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JBLU and SWA to offer fewer discount seats & JBLU to add 8 cities in 2006

lowecur

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To offset rising fuel prices, JBLU will cut the number of discount seats it offers. Well it sounds like "first come first serve" is the phrase of the day. Jetblue will find out quickly just how loyal customers are if they can buy tickets on competing carriers for less. We'll see how the LF's pan out in the next few months.

They will be adding up to 8 new cities in 06. I'm sure most will be 190 cities, but you could see a couple of 320 cities in the mix. I'm not a big fan of using the 190 on Shuttle routes. These routes are low margin high volume at best. The 190's should be used on longer routes between JFK/BOS/IAD and smaller cities in the Midwest and West. This is what the 190 was designed for, and it's where the high margins are king.

Airlines Hope to Begin Ascent in '06


[SIZE=-1]By Keith L. Alexander
Washington Post Staff Writer
Friday, January 6, 2006; D01
[/SIZE]
Airline executives and industry watchers expect 2006 to be a better year for the nation's carriers thanks largely to drastic cost-cutting, decreases in fuel prices, higher ticket prices and additional service fees.

The airline industry is expected to post losses of $9 billion to $10 billion for 2005, said John Heimlich, economist for the Air Transport Association. This year, the industry believes it will significantly cut those losses to $1 billion to $2 billion. The reduction, Heimlich said, could help transition the industry into the black in 2007, which could be the first profitable year since 2000.

But that projection rides largely on fuel prices, the industry's second-biggest cost after labor (though fuel eclipsed labor as the No. 1 cost for some carriers in 2005). Last year, fuel prices averaged $72.32 per barrel, up from $50.72 in 2004. This year, fuel prices are expected to average about $70 a barrel. A $2 change in fuel prices could mean billions of dollars in losses or savings depending on the direction of the fluctuation.

"There's some clear improvement in the revenue environment, and I haven't seen that for a long time," Heimlich said. "But the revenue is still bad enough, and so much debt has to be repaid, that carriers and workforces see the need to cut non-fuel costs where they can."

Some of those cuts came as a result of major slashes in workers' job, pay and benefits, in and out of Chapter 11 bankruptcy court.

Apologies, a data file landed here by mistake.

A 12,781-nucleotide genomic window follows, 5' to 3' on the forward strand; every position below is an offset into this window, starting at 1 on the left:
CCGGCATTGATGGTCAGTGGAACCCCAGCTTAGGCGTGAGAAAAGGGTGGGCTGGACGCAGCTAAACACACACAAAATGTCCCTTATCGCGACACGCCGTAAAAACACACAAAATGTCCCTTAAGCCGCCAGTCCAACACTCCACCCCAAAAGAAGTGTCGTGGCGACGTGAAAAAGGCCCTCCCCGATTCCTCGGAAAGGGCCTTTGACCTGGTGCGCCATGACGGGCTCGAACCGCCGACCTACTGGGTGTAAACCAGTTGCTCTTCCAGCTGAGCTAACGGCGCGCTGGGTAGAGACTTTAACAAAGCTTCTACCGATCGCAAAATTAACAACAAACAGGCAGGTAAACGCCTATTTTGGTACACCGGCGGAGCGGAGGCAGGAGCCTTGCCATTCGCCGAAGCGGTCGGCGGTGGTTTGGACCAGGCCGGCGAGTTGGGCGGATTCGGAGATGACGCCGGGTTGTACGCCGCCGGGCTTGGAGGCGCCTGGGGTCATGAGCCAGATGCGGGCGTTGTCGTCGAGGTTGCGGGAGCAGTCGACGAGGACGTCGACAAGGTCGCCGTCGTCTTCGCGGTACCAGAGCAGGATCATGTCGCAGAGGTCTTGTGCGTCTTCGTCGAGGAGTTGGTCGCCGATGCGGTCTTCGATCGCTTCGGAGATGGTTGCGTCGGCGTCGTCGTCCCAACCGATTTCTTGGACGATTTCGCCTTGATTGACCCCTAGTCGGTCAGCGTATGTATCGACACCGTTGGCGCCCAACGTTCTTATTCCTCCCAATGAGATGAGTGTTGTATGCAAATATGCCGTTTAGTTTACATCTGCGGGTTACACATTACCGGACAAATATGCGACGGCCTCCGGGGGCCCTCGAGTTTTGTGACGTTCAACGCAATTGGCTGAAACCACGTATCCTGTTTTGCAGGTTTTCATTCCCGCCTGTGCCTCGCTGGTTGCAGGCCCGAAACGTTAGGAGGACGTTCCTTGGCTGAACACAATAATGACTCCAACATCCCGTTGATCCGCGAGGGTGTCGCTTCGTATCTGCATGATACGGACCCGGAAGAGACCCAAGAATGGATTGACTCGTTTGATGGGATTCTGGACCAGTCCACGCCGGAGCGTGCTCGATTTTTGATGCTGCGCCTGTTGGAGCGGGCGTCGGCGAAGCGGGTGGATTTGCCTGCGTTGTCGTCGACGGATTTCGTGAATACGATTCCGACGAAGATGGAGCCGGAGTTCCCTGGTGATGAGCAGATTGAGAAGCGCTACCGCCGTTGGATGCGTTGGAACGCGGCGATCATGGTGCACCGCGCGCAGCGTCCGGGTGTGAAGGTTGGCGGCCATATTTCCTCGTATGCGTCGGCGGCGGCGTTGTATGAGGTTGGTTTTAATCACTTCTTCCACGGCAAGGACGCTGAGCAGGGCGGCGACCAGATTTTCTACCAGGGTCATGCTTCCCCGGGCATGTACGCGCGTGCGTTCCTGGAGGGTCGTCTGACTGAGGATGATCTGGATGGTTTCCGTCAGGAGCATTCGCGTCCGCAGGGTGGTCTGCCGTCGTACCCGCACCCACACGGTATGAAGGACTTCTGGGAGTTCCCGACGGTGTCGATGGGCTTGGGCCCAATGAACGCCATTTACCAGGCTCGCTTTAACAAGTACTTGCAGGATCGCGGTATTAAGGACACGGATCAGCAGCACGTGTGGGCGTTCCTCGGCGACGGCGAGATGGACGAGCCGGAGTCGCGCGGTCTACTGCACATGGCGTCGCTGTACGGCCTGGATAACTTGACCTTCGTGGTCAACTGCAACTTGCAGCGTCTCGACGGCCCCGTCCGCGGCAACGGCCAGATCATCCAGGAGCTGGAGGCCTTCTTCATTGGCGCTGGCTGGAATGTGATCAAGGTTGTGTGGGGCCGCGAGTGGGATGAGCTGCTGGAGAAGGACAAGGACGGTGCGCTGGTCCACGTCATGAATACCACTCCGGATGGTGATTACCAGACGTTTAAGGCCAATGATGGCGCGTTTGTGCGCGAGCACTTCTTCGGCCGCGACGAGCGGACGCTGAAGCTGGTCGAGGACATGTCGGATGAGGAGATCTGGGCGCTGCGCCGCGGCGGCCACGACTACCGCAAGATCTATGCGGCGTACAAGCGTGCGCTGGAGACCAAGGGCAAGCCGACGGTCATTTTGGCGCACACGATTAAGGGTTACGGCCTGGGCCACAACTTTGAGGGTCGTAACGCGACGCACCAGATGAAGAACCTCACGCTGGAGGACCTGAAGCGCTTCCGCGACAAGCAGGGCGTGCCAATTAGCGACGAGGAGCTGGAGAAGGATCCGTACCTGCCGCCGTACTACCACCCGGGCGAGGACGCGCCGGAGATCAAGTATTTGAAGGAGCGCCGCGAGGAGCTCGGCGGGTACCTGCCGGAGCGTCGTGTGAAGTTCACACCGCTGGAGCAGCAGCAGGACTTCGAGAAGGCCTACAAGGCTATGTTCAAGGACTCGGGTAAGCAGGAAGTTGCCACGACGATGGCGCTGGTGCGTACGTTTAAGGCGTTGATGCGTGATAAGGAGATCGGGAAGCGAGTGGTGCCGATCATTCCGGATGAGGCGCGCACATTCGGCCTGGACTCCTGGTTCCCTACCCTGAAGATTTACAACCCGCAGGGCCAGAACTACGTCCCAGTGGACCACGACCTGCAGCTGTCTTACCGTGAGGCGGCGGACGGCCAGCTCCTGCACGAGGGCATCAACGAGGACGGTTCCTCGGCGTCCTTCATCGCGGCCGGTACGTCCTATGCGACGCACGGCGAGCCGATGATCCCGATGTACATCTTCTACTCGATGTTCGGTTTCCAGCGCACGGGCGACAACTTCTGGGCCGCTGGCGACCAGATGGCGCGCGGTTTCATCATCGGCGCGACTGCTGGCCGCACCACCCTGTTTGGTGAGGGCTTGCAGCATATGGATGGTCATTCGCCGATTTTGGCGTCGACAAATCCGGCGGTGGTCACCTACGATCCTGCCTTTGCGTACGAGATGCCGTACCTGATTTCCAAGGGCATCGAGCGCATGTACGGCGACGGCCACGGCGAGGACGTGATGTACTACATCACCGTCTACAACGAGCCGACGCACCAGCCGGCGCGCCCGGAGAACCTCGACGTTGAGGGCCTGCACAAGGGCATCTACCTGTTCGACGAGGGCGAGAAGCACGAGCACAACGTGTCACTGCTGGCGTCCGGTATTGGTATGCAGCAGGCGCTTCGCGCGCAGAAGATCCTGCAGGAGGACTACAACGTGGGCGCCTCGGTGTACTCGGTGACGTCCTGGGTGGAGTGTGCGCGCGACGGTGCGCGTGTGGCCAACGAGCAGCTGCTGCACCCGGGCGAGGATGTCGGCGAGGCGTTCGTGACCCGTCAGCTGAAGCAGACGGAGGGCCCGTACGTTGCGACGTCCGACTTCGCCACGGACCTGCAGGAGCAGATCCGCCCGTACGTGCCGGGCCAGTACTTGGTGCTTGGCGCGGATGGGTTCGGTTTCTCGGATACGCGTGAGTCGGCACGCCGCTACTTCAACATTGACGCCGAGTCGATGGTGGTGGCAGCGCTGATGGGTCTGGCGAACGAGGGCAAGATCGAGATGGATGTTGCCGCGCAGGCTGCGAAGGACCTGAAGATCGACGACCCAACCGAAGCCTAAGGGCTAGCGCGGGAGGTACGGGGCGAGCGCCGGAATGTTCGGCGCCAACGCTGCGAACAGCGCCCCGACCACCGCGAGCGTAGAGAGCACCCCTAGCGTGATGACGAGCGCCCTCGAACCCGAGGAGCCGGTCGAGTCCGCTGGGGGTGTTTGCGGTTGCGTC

Many industry watchers expect more airline mergers this year in response to the merger of America West and US Airways last fall. The most likely combination, analysts said, is Continental and United. At an investors conference in New York last month, Jeff Misner, Continental's chief financial officer, said that although the airline preferred to remain independent, a deal with United would create a "knock-'em dead combination." Continental spokesman David Messing reiterated yesterday that the airline would "prefer to remain independent." United spokeswoman Jean Medina said United was more focused on "restructuring" and "competing with the strongest carriers."
At least two airlines are expected to face greater financial challenges this year. Southwest Airlines, which has reported an annual profit for the past 32 years, is facing increased pressure this year because of fuel and labor costs.
Last year, Southwest was able to hedge 80 percent of its fuel prices at $26 a barrel, said airline analyst Ray Neidl of Calyon Securities Inc. This year, only 70 percent of Southwest's fuel is hedged at $36 a barrel. Financially stable airlines are able to off set the effect of fuel-price increases by hedging, or locking in low prices for future deliveries.

In addition to its fuel concerns, Southwest's contract with its pilots becomes amendable in September.

JetBlue Airways is also expecting higher fuel bills this year because it has lower hedges compared with last year. "We're certainly not going to have the income statement on the hedges . . . in 2006 that we had in 2005," said John Owen, JetBlue's chief financial officer.

To offset the higher fuel prices, airlines such as JetBlue make fewer discounted seats available on flights.

By limiting the number of cheap seats, the airlines are able to avoid raising fares, especially on highly competitive routes.